While it may seem like common knowledge, it must be remembered that a person attempting SBC is suffering from a mental illness or experiencing some type of crisis. De-escalation and crisis de-escalation training can be of great assistance during SBC calls.
VirTra offers multiple scenarios as well as V-VICTA™ NCP-certified curriculum to help officers prepare for harrowing calls. These are designed by VirTra’s subject matter experts and certified by IADLEST to ensure knowledge takeaway. Some courses that focus on SBC and related situations include De-Escalation, Crisis De-Escalation and Mental Illness.
To allow your agency to experience a higher standard in training, contact a product specialist.
In the year 2020, there were 1,021 police-related fatalities across the United States. This is a number that has been steadily rising for years. It is a difficult situation for officers to be in, as use of force can be required to save the lives of civilians and the officers themselves—though in today’s world, it is often met with a media firestorm.
So what is a department to do? At times, it can feel like a no-win situation, since officers are following department protocol in dealing with a dangerous, non-compliant subject. Yet, the number of deaths continue to rise and so does pressure on departments.
One option to reduce the number of police-related fatalities and prevent media attacks is having a heavier focus on use of force training. Ideally, this would focus on increasing tactical skills, de-escalation techniques and weapon transitions between firearm and less lethal, and vice versa:
In order to maintain control over a situation, law enforcement officers must be able to maintain the tactical advantage—always be one step ahead of the subjects. This type of experience is difficult to recreate in a training environment, unless instructors utilize a real-life training simulator. Immersing officers in high-resolution video and the surround sound of high-stress situations is one of the best ways for trainees to practice gaining and keeping control of the situation. Skills learned in the simulator are easier to transfer to the field, making this form of training incredibly valuable.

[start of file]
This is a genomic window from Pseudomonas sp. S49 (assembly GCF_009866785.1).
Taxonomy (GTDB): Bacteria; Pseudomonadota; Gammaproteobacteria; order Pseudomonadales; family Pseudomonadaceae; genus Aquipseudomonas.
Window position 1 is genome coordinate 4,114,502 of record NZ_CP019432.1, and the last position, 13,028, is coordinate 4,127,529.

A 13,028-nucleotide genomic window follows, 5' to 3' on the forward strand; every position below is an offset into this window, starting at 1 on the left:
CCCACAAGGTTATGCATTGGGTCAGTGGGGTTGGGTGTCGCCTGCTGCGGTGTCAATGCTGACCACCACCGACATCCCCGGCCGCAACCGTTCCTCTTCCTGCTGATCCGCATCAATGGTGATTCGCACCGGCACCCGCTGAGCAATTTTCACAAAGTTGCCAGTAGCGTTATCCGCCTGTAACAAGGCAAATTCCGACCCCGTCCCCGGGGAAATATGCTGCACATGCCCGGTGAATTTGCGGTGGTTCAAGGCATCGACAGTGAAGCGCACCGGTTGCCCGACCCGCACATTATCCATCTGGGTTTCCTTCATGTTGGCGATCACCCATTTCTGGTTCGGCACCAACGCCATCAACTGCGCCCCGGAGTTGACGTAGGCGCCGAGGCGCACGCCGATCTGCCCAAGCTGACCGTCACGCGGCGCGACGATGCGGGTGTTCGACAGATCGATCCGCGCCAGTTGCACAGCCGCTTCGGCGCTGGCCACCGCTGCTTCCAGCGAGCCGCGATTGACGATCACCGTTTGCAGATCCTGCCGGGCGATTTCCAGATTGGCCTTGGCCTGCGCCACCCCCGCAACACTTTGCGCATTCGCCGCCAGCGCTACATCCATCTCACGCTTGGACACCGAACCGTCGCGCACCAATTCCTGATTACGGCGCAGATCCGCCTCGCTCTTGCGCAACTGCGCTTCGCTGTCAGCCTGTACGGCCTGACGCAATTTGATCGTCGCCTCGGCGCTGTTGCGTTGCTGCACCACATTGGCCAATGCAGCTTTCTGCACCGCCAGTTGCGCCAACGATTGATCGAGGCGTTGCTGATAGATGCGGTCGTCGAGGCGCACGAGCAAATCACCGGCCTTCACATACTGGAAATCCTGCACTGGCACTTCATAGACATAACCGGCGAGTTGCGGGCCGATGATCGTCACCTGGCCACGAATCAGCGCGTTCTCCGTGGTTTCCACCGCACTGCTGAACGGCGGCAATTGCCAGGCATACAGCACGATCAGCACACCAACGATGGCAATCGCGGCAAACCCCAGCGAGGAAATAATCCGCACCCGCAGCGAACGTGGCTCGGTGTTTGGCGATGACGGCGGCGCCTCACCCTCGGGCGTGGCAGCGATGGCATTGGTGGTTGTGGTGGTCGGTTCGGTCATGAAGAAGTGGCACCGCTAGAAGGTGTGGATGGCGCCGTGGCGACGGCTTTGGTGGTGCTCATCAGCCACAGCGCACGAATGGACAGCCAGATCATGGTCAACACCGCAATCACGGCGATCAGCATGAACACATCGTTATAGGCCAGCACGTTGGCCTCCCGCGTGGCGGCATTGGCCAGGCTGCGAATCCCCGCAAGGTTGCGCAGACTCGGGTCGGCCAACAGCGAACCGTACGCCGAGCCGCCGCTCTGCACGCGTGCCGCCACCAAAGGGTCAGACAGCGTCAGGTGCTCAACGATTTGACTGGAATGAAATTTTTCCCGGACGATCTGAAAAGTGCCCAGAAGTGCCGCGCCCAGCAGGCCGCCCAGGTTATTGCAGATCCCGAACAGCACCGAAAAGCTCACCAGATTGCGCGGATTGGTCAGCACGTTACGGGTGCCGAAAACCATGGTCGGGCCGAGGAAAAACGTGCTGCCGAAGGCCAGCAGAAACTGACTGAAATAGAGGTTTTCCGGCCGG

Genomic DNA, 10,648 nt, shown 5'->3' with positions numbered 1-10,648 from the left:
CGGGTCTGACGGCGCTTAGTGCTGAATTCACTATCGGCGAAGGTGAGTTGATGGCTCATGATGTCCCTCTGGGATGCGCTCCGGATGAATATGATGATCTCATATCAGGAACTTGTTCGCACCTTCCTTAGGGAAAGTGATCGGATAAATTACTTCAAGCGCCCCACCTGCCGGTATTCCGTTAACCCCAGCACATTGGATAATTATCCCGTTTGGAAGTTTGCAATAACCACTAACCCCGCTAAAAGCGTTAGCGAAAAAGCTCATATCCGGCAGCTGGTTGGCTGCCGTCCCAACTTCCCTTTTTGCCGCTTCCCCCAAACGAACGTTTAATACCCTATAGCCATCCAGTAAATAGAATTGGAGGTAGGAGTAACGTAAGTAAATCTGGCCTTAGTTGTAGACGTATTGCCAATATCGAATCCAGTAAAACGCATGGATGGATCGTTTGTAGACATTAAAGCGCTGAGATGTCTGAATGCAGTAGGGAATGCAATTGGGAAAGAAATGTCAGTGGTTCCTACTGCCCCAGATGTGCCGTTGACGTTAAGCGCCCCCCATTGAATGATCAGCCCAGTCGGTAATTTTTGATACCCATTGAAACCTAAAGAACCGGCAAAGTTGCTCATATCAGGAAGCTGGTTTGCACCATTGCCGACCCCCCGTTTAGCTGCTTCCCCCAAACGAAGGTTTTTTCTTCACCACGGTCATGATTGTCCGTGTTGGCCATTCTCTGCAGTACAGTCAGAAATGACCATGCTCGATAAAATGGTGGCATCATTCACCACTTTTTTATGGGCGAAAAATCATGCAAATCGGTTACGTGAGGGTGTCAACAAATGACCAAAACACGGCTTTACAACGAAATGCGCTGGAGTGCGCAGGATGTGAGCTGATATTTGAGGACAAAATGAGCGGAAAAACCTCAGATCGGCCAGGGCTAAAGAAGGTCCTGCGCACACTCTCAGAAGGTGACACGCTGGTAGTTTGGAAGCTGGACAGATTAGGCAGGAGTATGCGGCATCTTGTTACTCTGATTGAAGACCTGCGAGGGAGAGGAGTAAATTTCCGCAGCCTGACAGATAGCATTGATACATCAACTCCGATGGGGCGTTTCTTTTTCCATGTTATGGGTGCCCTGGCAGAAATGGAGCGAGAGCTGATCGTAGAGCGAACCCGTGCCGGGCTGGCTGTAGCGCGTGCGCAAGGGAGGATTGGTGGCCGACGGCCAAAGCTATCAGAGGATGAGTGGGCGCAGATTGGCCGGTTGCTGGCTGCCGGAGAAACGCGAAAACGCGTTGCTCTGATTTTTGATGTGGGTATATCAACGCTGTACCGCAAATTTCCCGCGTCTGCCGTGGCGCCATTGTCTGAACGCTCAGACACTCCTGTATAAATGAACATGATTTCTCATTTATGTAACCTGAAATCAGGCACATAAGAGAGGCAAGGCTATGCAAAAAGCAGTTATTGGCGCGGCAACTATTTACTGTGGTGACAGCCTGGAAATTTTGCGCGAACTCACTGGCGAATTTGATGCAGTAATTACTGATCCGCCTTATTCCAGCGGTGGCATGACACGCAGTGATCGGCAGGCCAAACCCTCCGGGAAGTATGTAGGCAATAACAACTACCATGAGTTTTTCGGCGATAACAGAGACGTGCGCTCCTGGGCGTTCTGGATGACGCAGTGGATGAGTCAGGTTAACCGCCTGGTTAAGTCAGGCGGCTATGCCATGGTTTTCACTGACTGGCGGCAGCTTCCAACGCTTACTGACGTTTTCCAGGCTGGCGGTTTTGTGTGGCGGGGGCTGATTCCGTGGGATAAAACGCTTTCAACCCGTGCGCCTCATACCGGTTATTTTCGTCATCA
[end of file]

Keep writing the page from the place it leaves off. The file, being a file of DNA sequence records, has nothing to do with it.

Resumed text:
The first step to gaining control of the situation is attempting to de-escalate before less lethal or lethal force is required. However, not all interactions are simple, and therefore officers must know a variety of de-escalation tactics. VirTra partnered with Vistelar, a company specializing in conflict resolution, to create nationally-certified de-escalation training for officers. Departments who implement this training teach their officers how to work through conflicts verbally while recognizing important facial and body cues.
Depending if the subject chooses to escalate the situation or become compliant to de-escalation tactics, officers need to know how to quickly transition between lethal and less lethal devices. Don’t be fooled by the simplicity; it is critical officers understand the tactical considerations of moving from one weapon to another, know how to improve speed and transition quality, and recognize time constraints with each. VirTra also offers nationally-certified training curriculum on this topic, which is paired with real-life scenarios. This allows trainees to learn the concept in the classroom before putting it into practice in the simulator.
The more departments push use of force and de-escalation training, the more ready their officers will be for the unforeseeable events in the field. Experience and knowledge go hand-in-hand in gaining control of a situation, which is why VirTra creates real-life scenarios for officers to practice in. Learn more by contacting a VirTra specialist.